Date of Award

2016

Degree Type

Dissertation

Degree Name

Doctor of Philosophy in Business Administration

Department

Business Administration

First Advisor

Ruby Roy Dholakia

Abstract

Posting consumption items on social media has become a common consumer behavior. It represents a new type of word-of-mouth activity. This dissertation investigates the factors that contribute to consumption-related posting behavior (CPB) on social media and the influences of such behavior on how consumers enjoy their purchases. It offers evidence from six studies in support of a framework incorporating the antecedents and consequences of CPB on social media. Antecedents – intrinsic enjoyment of using social media, the motivation to express oneself through word-of-mouth and purchase type – positively predict the posting behavior. Experiential purchases are more likely to be posted than material purchases. Materialism, however, moderates the effects of purchase type on posting. Specifically, lower-materialism consumers are more likely to post experiential purchases than material purchases, while higher-materialism consumers tend to post both types of purchases. For the consequences of CPB on social media, materialism is found to be a moderator interacting with CPB on social media to influence consumers’ enjoyment with their purchases. CPB on social media leads lower-materialism consumers to enjoy their purchases more; on the other hand, CPB on social media does not have such effects on higher-materialism consumers. Moreover, CPB on social media influences enjoyment with purchase through the purchase’s impact on self and interpersonal relationship. This dissertation makes significant contributions to the research on word-of-mouth, social media as well as materialism. It provides important managerial implications as well.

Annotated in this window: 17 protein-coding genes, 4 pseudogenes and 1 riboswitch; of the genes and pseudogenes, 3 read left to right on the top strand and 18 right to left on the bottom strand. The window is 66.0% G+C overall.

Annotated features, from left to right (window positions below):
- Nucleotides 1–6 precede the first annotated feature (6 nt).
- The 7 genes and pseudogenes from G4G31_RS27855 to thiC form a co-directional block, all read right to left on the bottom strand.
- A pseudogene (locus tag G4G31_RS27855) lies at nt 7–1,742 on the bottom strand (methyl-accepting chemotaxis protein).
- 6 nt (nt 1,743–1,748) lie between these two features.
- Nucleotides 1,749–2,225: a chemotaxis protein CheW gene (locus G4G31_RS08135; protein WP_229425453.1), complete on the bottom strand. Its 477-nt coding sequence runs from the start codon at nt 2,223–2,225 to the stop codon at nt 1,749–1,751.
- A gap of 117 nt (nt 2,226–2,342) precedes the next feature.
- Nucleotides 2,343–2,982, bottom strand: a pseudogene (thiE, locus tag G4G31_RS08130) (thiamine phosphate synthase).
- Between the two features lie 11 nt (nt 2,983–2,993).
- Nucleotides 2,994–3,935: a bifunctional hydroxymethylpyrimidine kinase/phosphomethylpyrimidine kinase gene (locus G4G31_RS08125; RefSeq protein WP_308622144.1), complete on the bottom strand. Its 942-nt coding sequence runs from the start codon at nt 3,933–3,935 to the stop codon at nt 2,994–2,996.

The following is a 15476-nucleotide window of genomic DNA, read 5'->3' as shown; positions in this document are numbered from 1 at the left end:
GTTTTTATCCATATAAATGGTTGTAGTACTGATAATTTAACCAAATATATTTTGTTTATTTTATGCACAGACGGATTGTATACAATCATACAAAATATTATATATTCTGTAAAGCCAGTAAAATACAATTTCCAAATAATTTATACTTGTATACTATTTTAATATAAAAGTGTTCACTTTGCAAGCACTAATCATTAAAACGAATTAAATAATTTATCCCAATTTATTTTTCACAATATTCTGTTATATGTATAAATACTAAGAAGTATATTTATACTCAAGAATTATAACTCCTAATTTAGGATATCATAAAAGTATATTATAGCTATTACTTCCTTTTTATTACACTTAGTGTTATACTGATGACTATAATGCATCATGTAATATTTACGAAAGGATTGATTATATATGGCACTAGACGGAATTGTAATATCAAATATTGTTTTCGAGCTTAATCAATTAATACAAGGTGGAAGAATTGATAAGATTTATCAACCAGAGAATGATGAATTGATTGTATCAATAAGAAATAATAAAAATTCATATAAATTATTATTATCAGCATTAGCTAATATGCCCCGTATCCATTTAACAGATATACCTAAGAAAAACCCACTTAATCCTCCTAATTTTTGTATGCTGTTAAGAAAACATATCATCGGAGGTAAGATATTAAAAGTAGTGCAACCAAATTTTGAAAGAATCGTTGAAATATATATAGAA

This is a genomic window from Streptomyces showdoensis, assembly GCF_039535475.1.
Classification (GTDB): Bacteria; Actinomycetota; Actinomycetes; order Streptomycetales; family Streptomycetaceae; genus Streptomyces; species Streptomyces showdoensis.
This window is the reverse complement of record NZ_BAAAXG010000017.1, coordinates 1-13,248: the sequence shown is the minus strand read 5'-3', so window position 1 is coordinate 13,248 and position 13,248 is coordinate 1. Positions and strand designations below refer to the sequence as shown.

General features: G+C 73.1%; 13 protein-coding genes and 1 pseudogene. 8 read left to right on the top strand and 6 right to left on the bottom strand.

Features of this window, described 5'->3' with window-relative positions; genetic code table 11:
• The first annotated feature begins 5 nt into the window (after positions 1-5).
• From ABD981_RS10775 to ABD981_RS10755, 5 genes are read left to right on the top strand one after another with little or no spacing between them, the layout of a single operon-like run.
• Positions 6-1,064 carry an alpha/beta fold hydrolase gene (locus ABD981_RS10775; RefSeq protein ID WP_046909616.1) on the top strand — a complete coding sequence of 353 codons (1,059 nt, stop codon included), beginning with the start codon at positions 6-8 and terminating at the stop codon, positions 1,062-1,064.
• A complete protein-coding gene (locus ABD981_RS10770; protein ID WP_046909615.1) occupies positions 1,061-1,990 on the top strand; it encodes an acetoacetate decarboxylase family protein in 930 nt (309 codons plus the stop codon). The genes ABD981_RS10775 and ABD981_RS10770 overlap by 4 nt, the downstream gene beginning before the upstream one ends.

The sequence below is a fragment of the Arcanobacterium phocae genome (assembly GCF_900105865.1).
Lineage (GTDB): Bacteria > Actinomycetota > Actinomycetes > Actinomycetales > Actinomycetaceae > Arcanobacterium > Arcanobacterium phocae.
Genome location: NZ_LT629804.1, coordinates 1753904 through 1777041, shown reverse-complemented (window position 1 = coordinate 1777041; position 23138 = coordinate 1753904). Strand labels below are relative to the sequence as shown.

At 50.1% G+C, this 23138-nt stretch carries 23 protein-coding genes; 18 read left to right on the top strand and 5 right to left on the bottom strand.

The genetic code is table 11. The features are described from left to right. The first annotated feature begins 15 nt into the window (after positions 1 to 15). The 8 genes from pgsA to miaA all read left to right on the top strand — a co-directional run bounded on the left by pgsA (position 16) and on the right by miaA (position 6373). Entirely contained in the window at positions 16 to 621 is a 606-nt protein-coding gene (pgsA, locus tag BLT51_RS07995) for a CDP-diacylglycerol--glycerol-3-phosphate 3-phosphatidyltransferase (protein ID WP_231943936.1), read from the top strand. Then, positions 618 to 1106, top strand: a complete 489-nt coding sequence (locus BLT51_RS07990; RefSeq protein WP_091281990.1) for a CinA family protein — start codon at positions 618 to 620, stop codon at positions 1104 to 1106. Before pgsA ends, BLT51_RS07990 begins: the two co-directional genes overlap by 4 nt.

Available for download on Sunday, April 01, 2018

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